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# Research

- [1]
- © TU Berlin

I'm working on an effcient approximation of
integral operators, as well as high-dimensioan functions and
coresponding operator equations. Mathematical tools are mostly based
on an adptive hierarchical framwework like wavelet compression, sparse
grid approximation, and (hierarchical) tensor product
approximation.

Traditionally we considered mainly boundary
integral equations. Recently we are focusing our effort on electronic
structure calculations. There the major issue is the numerical
solution of the electronic Schrödinger equation (quantum chemistry
and solid state physics) together with ab inito models like Density
Funtional Theory. BigDFT [2]

The solution procees leads
after an appropriate discretization to large-scale non-linear
problems of eignvlaue type and constrained optimization
problem.

## DFG priority program SPP 1145

*"Adaptive solution of coupled cluster
equation and tensor product approximation of two-electron
integrals" *

Homepage

**Abstract:** In
order to achieve optimal computational complexity in electronic
structure calculations, i.e. linear scaling concerning system size and
more general with respect to the number of degrees of freedom, it is
crucial to utilize adaptivity in various places. Within the first part
of our project we want to apply recent ideas from multiscale analysis
to develop adaptive algorithms for coupled cluster and configuration
interaction methods. Here, adaptivity means to select those excitation
amplitudes from the full configuration space which contribute most to
the energy. Such kind of schemes have been already discussed in the
literature, however, we intend to incorporate some new mathematical
insights by selecting amplitudes according to appropriate norms, and
to apply a posteriori error estimators which enable a quantitative
estimate of the remaining approximation error. The second part of our
proposal concerns the efficient computation of two-electron integrals
which constitutes a major bottleneck of standard quantum chemistry
methods. We want to incorporate adaptivity into our previously
developed density-fitting scheme based on optimal tensor product
approximations. This can be accomplished by means of hierarchical
tensor product decompositions as well as adaptive algorithms for
convolutions with the Coulomb potential.

## DFG priority program SPP 1324

- [3]
- © TU-Berlin

*"Tensor methods in multi-dimensional
spectral problems with particular application in electronic structure
calculations"*

Homepage [4]**Abstract:**

Many challenging problems of
numerical computations arise from problems involving a high spatial
dimension. For a fine grid resolution even 3 dimensions cause a
problem, but 6 or even much higher dimensions require quite new
methods, since the standard approaches have a computational complexity
growing exponentially in the dimension ( curse of dimensionality). A
remedy is the use of data-sparse matrices or corresponding
constructions exploiting tensor product representations. Here, we
focus on eigenvalue problems in this field. While the design of the
algorithms is rather general, the main application are problems from
electronic structure calculations.

Many of the developed
methods may be applied to general problems stemming from elliptic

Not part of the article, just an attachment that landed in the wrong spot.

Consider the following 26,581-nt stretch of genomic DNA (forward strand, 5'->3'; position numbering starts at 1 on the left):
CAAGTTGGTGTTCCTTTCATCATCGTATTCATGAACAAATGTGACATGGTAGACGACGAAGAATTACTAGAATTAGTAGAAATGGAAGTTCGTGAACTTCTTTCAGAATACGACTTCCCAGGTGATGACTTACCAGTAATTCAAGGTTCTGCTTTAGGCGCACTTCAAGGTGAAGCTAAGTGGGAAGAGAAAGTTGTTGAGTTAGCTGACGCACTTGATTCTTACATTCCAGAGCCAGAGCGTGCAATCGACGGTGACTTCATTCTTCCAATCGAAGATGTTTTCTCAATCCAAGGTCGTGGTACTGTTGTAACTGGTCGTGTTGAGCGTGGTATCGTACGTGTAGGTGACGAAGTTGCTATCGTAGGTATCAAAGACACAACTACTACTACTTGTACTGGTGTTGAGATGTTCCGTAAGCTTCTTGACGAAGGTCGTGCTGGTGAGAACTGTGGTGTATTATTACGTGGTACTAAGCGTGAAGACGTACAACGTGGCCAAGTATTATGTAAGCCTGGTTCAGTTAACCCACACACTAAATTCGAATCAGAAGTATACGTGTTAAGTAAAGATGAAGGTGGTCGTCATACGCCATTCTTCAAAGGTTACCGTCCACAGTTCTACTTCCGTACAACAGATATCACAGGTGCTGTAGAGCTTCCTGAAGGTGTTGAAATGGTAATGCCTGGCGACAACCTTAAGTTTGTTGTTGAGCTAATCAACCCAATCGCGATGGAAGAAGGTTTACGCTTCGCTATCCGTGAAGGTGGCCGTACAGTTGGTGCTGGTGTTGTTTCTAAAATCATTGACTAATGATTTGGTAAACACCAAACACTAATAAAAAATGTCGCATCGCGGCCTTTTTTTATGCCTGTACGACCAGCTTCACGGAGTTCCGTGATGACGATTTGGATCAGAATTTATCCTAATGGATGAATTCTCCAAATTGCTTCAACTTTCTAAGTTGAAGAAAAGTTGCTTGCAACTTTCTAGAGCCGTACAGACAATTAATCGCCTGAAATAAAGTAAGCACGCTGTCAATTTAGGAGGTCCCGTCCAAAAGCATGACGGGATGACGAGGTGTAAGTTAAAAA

differential or integral operators. In particular, the basic
electronic Schrödinger equation is an eigenvalue problem for an
elliptic 2nd order partial differential equation in high dimensions.
Alternative to a direct treatment of this original problem we would
like to exploit successful developments in quantum chemistry, mainly
putting newly developed methods on top of well established electronic
structure programs. A major focus will be on eigenvalue problems in
Density Functional Methods. Perhaps there are further instances where
the development of the project would contribute to numerical methods
in electronic structure calculation, e.g. adaptive configuration
interaction (CI) and coupled cluster (CC) methods and Jastrow factor
calculation.

## Project A7 from the DFG Resaerch Center Matheon

- [5]
- © TU-Berlin

*"Numerical Discretization Methods in
Quantum Chemistry"*Homepage

**Abstract:**

Computer simulation plays an ever expanding role in modern scientific research, and the fields of chemistry, biochemistry, and pharmaceutical research are no exceptions. The model on which our physical understanding of chemistry rests is the Schrödinger equation, the basic equation of quantum mechanics. Approximation techniques for its solutions is an active area of research spanning the fields of chemistry, physics, and applied mathematics. The main problem is that this equation is an equation in 3N space dimensions for a system consisting of N electrons and nuclei. The so-called "curse of dimensionality" prohibits direct approximation techniques for even reasonably small systems, and a host of methods have been discovered over the past decades which attack the problem from other approaches. However recent developments indicate that the curse of dimensionality might be broken---or at least brought into the realm of numerical tractability. Among these developments is an improved understanding of the "regularity" of the solutions, together with advances in sparse grid techniques from numerical analysis. The goal of this project is to further refine these ideas and to implement them in efficient numerical algorithms.

## Address

**Technische Universität Berlin**

Institute of Mathematics

Faculty II - Mathematics and Sciences

sec. MA 5-3

Str. des 17. Juni 136

10623 Berlin

Tel.: +49 30 314-28579

Fax.: +49 30 314-28967

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